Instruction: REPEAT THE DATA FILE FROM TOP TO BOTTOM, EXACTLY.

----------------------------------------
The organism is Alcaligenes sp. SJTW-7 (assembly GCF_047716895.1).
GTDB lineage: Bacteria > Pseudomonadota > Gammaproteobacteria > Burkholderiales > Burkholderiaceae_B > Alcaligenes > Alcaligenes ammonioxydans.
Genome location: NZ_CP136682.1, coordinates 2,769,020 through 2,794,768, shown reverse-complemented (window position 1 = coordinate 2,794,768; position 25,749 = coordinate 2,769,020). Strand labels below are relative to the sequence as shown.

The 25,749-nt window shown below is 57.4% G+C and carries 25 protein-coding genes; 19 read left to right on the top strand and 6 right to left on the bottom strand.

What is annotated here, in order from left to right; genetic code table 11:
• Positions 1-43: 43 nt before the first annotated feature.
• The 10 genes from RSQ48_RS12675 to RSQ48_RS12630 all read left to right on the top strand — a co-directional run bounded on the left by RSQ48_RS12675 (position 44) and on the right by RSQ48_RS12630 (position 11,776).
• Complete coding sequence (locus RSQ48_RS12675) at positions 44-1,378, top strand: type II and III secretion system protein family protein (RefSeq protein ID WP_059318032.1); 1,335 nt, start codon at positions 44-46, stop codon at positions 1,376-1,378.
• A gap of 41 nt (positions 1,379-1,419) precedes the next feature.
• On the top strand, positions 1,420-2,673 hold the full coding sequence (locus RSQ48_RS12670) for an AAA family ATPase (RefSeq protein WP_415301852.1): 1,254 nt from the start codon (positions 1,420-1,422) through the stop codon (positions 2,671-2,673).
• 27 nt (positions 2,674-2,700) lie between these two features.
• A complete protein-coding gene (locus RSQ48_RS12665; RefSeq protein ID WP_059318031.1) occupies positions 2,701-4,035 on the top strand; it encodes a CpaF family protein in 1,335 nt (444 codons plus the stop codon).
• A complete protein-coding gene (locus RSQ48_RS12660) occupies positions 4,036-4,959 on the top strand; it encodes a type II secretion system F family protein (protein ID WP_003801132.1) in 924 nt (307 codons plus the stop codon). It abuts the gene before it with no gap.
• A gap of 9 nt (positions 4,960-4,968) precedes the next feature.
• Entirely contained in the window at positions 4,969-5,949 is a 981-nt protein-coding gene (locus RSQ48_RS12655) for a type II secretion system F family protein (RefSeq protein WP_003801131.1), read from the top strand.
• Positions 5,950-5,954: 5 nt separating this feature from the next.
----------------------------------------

The organism is Alcaligenes sp. SJTW-7 (assembly GCF_047716895.1).
GTDB lineage: Bacteria > Pseudomonadota > Gammaproteobacteria > Burkholderiales > Burkholderiaceae_B > Alcaligenes > Alcaligenes ammonioxydans.
Genome location: NZ_CP136682.1, coordinates 2,769,020 through 2,794,768, shown reverse-complemented (window position 1 = coordinate 2,794,768; position 25,749 = coordinate 2,769,020). Strand labels below are relative to the sequence as shown.

The 25,749-nt window shown below is 57.4% G+C and carries 25 protein-coding genes; 19 read left to right on the top strand and 6 right to left on the bottom strand.

What is annotated here, in order from left to right; genetic code table 11:
• Positions 1-43: 43 nt before the first annotated feature.
• The 10 genes from RSQ48_RS12675 to RSQ48_RS12630 all read left to right on the top strand — a co-directional run bounded on the left by RSQ48_RS12675 (position 44) and on the right by RSQ48_RS12630 (position 11,776).
• Complete coding sequence (locus RSQ48_RS12675) at positions 44-1,378, top strand: type II and III secretion system protein family protein (RefSeq protein ID WP_059318032.1); 1,335 nt, start codon at positions 44-46, stop codon at positions 1,376-1,378.
• A gap of 41 nt (positions 1,379-1,419) precedes the next feature.
• On the top strand, positions 1,420-2,673 hold the full coding sequence (locus RSQ48_RS12670) for an AAA family ATPase (RefSeq protein WP_415301852.1): 1,254 nt from the start codon (positions 1,420-1,422) through the stop codon (positions 2,671-2,673).
• 27 nt (positions 2,674-2,700) lie between these two features.
• A complete protein-coding gene (locus RSQ48_RS12665; RefSeq protein ID WP_059318031.1) occupies positions 2,701-4,035 on the top strand; it encodes a CpaF family protein in 1,335 nt (444 codons plus the stop codon).
• A complete protein-coding gene (locus RSQ48_RS12660) occupies positions 4,036-4,959 on the top strand; it encodes a type II secretion system F family protein (protein ID WP_003801132.1) in 924 nt (307 codons plus the stop codon). It abuts the gene before it with no gap.
• A gap of 9 nt (positions 4,960-4,968) precedes the next feature.
• Entirely contained in the window at positions 4,969-5,949 is a 981-nt protein-coding gene (locus RSQ48_RS12655) for a type II secretion system F family protein (RefSeq protein WP_003801131.1), read from the top strand.
• Positions 5,950-5,954: 5 nt separating this feature from the next.